The Mistress’s Daughter by A. M. Homes

Title: The Mistress’s Daughter
Author: A. M. Homes
Genre: Memoir
Source: Library (audio book)
Rating: Liked it (3 out of 5)

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When A. M. Homes was 31, her biological mother – who had given her up for adoption at birth and whom she knew barely anything about – contacted her. Homes had always known she was adopted and always felt out of place in her adoptive family. This was a chance to learn more about who she was and where she came from.

Through her birth mother she found out the name of and got in touch with her birth father, developing complicated relationships with both. Homes admits that as a child she would imagine her birth parents as being perfect (her adoptive parents were anything but); once she gets to know her birth parents she realises this is nowhere near the truth.

The truth is her mother was a teenager desperate to escape an unhappy home life who fell in love with her older, married, boss. He promised to leave his wife but never did and abandoned her once she got pregnant. Giving up her daughter impacted the mother’s entire life yet seemingly had no impact on her father.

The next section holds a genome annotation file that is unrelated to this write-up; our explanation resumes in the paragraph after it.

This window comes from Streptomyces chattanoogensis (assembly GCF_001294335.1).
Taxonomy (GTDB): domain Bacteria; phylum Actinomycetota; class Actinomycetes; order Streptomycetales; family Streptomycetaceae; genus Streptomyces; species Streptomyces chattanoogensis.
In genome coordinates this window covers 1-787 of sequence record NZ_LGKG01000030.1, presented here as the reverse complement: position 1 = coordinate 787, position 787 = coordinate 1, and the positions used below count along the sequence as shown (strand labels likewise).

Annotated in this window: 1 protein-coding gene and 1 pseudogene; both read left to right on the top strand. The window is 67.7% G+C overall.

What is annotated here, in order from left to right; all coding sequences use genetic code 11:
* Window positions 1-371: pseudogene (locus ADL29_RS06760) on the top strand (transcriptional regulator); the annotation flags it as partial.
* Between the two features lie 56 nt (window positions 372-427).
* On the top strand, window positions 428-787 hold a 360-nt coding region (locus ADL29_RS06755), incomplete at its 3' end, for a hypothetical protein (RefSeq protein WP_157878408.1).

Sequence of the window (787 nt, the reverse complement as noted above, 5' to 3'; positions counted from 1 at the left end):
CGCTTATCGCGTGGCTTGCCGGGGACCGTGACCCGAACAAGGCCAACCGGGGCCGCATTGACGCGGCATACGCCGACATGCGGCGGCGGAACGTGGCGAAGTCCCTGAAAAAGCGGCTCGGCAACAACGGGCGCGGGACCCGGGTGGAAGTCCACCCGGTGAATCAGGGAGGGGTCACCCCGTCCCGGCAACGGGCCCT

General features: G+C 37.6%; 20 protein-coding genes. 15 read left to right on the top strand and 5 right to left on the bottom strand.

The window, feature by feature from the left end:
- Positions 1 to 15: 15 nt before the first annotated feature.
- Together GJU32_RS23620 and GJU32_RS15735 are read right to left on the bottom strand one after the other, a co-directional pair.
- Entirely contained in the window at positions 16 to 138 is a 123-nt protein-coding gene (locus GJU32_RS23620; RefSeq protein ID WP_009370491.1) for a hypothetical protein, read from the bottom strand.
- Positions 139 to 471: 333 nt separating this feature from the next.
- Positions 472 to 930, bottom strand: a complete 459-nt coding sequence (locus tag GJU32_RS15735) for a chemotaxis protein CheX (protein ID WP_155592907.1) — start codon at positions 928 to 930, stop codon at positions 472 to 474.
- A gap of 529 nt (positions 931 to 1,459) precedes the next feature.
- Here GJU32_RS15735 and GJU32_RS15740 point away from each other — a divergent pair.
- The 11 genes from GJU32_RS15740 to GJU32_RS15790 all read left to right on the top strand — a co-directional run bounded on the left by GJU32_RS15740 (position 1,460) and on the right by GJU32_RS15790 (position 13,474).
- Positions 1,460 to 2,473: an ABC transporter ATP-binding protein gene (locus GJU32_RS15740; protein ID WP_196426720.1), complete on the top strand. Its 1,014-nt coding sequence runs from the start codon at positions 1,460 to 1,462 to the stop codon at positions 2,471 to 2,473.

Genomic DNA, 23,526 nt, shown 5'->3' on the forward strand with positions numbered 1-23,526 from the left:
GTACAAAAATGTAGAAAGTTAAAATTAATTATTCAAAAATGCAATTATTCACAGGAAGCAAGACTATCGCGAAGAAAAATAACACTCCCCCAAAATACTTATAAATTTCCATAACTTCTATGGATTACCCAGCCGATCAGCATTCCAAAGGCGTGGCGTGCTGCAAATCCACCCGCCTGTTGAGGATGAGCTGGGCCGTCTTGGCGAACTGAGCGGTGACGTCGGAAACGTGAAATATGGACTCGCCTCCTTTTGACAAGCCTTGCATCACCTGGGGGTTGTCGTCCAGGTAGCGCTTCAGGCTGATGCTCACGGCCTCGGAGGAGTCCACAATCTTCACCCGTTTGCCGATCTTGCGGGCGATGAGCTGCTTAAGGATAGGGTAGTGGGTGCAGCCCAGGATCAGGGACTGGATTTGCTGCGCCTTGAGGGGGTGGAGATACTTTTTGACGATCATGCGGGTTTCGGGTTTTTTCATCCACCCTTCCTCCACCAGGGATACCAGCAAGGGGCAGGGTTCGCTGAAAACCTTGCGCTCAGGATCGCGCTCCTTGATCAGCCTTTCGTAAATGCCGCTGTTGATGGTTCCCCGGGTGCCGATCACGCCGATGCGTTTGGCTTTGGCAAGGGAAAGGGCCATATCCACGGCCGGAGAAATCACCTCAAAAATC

How Homes feels about both “The Mother” and “The Father” as she calls them changes as she gets to know them – and know and understand herself. Her feelings towards her adoptive family also change as a result. This really is a journey of discovery as Homes deals with the shock of the initial contact, the lack of control over how this contact develops (it’s a bit like letting the Genie out of the bottle), and the hopes and fears the ongoing contact raises.

I found the journey fascinating; painful at times, joyful at others. It was also often funny. Although this was a memoir it was written in the same way Homes writes her fiction – humorous but with an edge. At times I laughed out loud at the absurdity of her birth parents behaviour, especially her meetings with her father. The narrator helped get the humour across. I have no idea what A. M. Homes sounds like but the voice fitted my image of her. A downside of this being an audiobook was that there were no chapters listed so I had no idea where I was in the book other than Part 1 or Part 2.

Part 1 focused on Homes’ relationship with her parents and I loved it. Part 2 takes place seven years after her last contact with them and sees Homes revisiting her wider family history. I liked rather than loved this part. At times, there were too many names to keep track of and this means it dragged a bit. It was also much drier. I would have been happier with just Part 1 to be honest. If I had though, those final questions about what it all meant to Homes wouldn’t have been answered. And they did feel like they needed to be answered – she could just have maybe done this a little quicker for my taste.

Emma

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